When you hear or read the word “surrender”, what does it mean to you? Does it make you think of giving in, giving up, waving the white flag when you’ve lost the battle you’ve fought so hard to win? In yoga, surrendering is not losing, it’s not giving in—it is opening up to possibility, releasing worry, letting go of self-expectations, and living in the moment.
Surrender then, is not submission. Surrender is allowing your higher power—the universe, God, or whatever that bigger presence is for you—to guide you, if you allow it to. In the Yoga Sutras, Patanjali refers to this inner presence as Ishvara, our foremost teacher (Yoga Sutra I.26). “Through intimate listening to this voice within us, we begin to have a relationship with inner guidance in all aspects of our life.”
In yoga, people often struggle with certain poses. For example, balance poses: Tree, Eagle, Half Moon—I struggle with balance poses everyday, some days, more than others. I used to get angry with myself, that incessant monkey mind would rattle on and on, “Why can’t I do this? How can I be a yoga instructor if I can’t do this pose? What is wrong with me?”. Thoughts like those would fill my mind, allowing no room for mistake, no room for growth, and no room for inner guidance.
Slowly, as I continue my meditation practice—following my breath—I have learned to do the same in my yoga practice. When I stop trying so hard to be perfect, and allow my body to ease into the pose, when I follow my breath, and allow myself the option of making a mistake, I am more able to hold my balance.
Yoga is practice for living life. At the end of a yoga class or session, we take Savasana, Corpse Pose. Savasana is truly surrendering—it is allowing the body to assimilate all the benefits of the yoga practice, it is living in the present moment, following the breath.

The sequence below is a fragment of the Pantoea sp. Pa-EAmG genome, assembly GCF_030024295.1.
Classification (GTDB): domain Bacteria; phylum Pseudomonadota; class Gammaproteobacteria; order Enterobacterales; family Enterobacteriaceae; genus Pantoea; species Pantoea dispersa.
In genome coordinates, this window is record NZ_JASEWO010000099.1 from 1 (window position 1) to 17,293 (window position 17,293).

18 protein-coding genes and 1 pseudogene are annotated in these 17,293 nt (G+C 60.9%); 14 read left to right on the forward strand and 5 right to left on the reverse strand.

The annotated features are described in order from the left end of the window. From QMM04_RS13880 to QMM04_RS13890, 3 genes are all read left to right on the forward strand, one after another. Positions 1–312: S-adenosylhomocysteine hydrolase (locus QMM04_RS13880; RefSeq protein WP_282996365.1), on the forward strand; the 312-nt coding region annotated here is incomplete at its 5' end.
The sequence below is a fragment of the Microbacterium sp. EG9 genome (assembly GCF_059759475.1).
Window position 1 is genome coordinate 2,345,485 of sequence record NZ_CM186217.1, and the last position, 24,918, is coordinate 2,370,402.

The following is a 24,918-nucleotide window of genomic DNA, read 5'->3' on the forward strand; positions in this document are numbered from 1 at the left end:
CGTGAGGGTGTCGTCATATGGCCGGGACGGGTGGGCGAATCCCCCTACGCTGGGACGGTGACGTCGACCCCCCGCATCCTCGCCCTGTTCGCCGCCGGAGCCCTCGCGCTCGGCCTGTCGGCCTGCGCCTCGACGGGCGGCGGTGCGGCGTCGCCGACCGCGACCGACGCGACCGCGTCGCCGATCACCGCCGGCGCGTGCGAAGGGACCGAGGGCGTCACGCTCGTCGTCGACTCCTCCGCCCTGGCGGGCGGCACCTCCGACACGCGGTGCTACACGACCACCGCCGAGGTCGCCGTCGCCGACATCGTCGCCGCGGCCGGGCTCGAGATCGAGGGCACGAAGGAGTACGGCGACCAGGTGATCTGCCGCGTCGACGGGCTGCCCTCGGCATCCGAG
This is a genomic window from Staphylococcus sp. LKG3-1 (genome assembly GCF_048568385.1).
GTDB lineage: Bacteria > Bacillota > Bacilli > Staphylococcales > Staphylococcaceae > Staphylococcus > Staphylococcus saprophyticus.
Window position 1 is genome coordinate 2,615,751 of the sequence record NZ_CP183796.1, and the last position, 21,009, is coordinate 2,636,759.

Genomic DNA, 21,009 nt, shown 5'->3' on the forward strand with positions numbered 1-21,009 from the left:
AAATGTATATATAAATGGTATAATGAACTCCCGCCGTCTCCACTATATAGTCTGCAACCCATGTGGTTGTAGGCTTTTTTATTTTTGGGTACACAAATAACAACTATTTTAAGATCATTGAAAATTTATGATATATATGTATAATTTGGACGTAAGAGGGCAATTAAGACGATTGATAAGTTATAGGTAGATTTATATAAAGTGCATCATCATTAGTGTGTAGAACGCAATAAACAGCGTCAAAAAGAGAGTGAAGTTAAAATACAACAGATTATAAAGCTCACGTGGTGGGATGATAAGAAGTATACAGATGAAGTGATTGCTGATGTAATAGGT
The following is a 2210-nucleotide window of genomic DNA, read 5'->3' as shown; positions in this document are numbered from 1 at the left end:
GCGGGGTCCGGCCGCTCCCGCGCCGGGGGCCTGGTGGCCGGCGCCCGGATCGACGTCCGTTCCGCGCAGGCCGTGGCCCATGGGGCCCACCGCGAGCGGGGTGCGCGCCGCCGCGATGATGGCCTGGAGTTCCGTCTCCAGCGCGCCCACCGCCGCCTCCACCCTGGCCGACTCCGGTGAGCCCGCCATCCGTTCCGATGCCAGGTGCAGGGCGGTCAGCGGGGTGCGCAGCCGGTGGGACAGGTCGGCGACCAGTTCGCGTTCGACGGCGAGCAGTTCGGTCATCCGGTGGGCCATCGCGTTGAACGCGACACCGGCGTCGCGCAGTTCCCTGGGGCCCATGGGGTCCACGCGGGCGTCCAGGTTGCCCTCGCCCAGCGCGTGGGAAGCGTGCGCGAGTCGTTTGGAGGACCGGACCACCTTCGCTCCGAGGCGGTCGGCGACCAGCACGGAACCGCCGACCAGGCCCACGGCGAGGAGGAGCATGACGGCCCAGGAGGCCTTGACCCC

To practice Savasana, follow these steps:
Lie on your back with knees bent. Keep your head centered. Extend your arms to the sides, palms facing up to accept energy from the universe. Turn the upper inner arms away from the trunk, and gently tuck the shoulder blades in, bringing a slight lift to the chest, yet not overarching the lower back. Maintain the arm position, and then stretch the legs out one by one. Allow the inner legs to roll outward and relax completely.
Allow your breath to flow smoothly in and out. Close your eyes and relax the facial muscles, beginning with the forehead and eyelids. Then relax the cheeks, lips, and tongue. (Relaxing your tongue will release tension in the face, which has a direct effect on the brain and mind.) Relax the throat and neck. Continue to bring attention to each part of the body, consciously relaxing each part, starting with the head and traveling all the way down to your feet. When the physical body is still and at rest, the breath naturally draws you inward toward the essence of yourself.
Learning to surrender is not easy, but it is important to remember that when you surrender, you are not losing the battle—in essence, you, the true “you” is winning.
“… Ishvara pranidhana focuses not on ego but on the sacred ground of being, it reunites us with our true Self.”
Reference: Ishvara Pranidhana: The Practice of Surrender. Shiva Rea. Updated:May 23, 2017. Original:Aug 28, 2007, www.yogajournal.com/yoga-101/the-practice-of-surrender